Graham Land is the closest part of Antarctica to South America, the portion of the Antarctic Peninsula that lies north of a line joining Cape Jeremy and Cape Agassiz. The southern portion of the peninsula is called Palmer Land with the dividing line at roughly 69 degrees south. On July 21, 1908, Graham Land was made a dependency of the Falkland Islands along with South Georgia, South Orkney, South Shetlands, and South Sandwich Islands. In 1962, South Orkney, South Shetlands and Graham Land were constituted as a separate colony of British Antarctic Territory.
Until the discoveries of the British Graham Land Expedition of 1934–1937, it was generally supposed to be an archipelago rather than a peninsula. The mountains of the Graham Land are the last range of the American Cordillera, a chain of mountain ranges (cordillera) that consists of an almost continuous sequence of mountain ranges that form the western “backbone” of North America, Central America, South America and Antarctica. Graham Land is named after Sir James R. G. Graham, First Lord of the Admiralty at the time of John Biscoe’s exploration of the west side of Graham Land in 1832. Argentina calls the area Tierra de San Martín (Land of Saint Martin) and also calls the northern peninsula (Trinity Peninsula) Península Trinidad or Tierra de la Trinidad. Similarly, Chile calls the entire Antarctic Peninsula Tierra de O’Higgins (Land of O’Higgins). Today, it is claimed by Argentina (as part of Argentine Antarctica), Britain (as part of the British Antarctic Territory) and Chile (as part of the Chilean Antarctic Territory).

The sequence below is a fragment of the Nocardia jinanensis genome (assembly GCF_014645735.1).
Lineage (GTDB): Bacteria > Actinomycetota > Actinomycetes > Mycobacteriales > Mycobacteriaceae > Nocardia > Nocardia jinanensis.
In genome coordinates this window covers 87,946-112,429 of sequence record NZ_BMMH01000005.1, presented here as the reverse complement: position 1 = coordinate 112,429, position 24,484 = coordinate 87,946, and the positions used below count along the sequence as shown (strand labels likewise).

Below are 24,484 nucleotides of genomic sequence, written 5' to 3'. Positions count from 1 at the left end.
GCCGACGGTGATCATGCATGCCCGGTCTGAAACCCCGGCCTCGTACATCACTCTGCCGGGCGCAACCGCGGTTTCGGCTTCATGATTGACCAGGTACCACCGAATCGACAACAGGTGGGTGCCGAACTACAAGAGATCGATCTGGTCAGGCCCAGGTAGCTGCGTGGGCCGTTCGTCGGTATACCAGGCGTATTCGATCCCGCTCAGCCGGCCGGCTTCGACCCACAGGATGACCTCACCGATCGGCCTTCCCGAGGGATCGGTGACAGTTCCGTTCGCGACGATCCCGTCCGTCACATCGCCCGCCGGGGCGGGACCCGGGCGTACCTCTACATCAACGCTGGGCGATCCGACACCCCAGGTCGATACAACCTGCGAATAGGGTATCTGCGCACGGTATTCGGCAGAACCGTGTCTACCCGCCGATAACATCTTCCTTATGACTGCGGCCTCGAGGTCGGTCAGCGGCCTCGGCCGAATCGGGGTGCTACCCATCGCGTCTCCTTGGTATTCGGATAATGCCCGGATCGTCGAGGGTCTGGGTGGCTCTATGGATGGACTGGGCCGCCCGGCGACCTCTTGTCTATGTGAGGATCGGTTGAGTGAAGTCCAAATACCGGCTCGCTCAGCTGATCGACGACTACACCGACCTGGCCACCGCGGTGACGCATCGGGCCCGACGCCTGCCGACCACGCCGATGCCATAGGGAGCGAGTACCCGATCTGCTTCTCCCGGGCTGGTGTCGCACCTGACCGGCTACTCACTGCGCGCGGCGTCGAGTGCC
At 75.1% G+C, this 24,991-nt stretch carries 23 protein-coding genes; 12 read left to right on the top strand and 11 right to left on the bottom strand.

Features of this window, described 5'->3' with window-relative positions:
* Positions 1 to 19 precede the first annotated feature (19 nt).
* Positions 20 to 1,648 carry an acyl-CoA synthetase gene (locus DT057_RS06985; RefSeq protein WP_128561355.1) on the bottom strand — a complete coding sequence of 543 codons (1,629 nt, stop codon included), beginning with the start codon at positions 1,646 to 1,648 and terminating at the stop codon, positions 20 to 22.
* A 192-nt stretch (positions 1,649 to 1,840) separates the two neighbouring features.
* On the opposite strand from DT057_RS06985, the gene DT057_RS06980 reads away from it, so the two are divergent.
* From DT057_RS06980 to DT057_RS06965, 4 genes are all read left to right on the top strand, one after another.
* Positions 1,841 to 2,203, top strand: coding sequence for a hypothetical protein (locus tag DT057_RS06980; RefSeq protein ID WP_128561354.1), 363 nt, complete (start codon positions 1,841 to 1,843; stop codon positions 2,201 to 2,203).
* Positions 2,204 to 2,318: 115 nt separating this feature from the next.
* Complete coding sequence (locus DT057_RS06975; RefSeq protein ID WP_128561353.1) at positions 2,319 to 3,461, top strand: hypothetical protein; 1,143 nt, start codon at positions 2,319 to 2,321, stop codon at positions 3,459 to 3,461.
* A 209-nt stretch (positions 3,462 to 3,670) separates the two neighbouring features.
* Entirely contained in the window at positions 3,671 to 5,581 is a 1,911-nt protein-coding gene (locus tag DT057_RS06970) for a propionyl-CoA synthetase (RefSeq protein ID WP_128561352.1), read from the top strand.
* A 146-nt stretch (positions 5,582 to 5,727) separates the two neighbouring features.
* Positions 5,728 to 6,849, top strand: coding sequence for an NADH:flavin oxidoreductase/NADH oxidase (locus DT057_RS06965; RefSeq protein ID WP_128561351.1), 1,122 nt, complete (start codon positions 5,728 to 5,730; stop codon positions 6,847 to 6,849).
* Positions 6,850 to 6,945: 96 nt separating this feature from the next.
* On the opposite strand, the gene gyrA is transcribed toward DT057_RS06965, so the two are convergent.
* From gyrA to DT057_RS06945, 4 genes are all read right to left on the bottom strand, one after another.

The territorial scope of the Falkland Islands Dependencies varied as particular territories were claimed, annexed, and commercially exploited over an extensive period of time starting with South Georgia in 1775. Responding to repeated inquiries by the Government of Norway in 1905–07, Britain confirmed that the areas in question (between 35° and 80° west longitude) were British based on discoveries, and issued the 1908 Letters Patent extending the Dependencies to incorporate the South Sandwich Islands and Antarctic mainland territory (Graham Land), with a permanent local administration in Grytviken, South Georgia, established in 1909.
The territories constituting the Falkland Islands Dependencies in 1908 were listed by the Letters Patent as “the groups of islands known as South Georgia, the South Orkneys, the South Shetlands, and the Sandwich Islands, and the territory known as Graham’s Land, situated in the South Atlantic Ocean to the south of the 50th parallel of south latitude, and lying between the 20th and the 80th degrees of west longitude”. In 1917, the Letters Patent were modified, applying the “sector principle” used in the Arctic; the new scope of the Dependencies was extended to comprise “all islands and territories whatsoever between the 20th degree of west longitude and the 50th degree of west longitude which are situated south of the 50th parallel of south latitude; and all islands and territories whatsoever between the 50th degree of west longitude and the 80th degree of west longitude which are situated south of the 58th parallel of south latitude”, thus reaching the South Pole.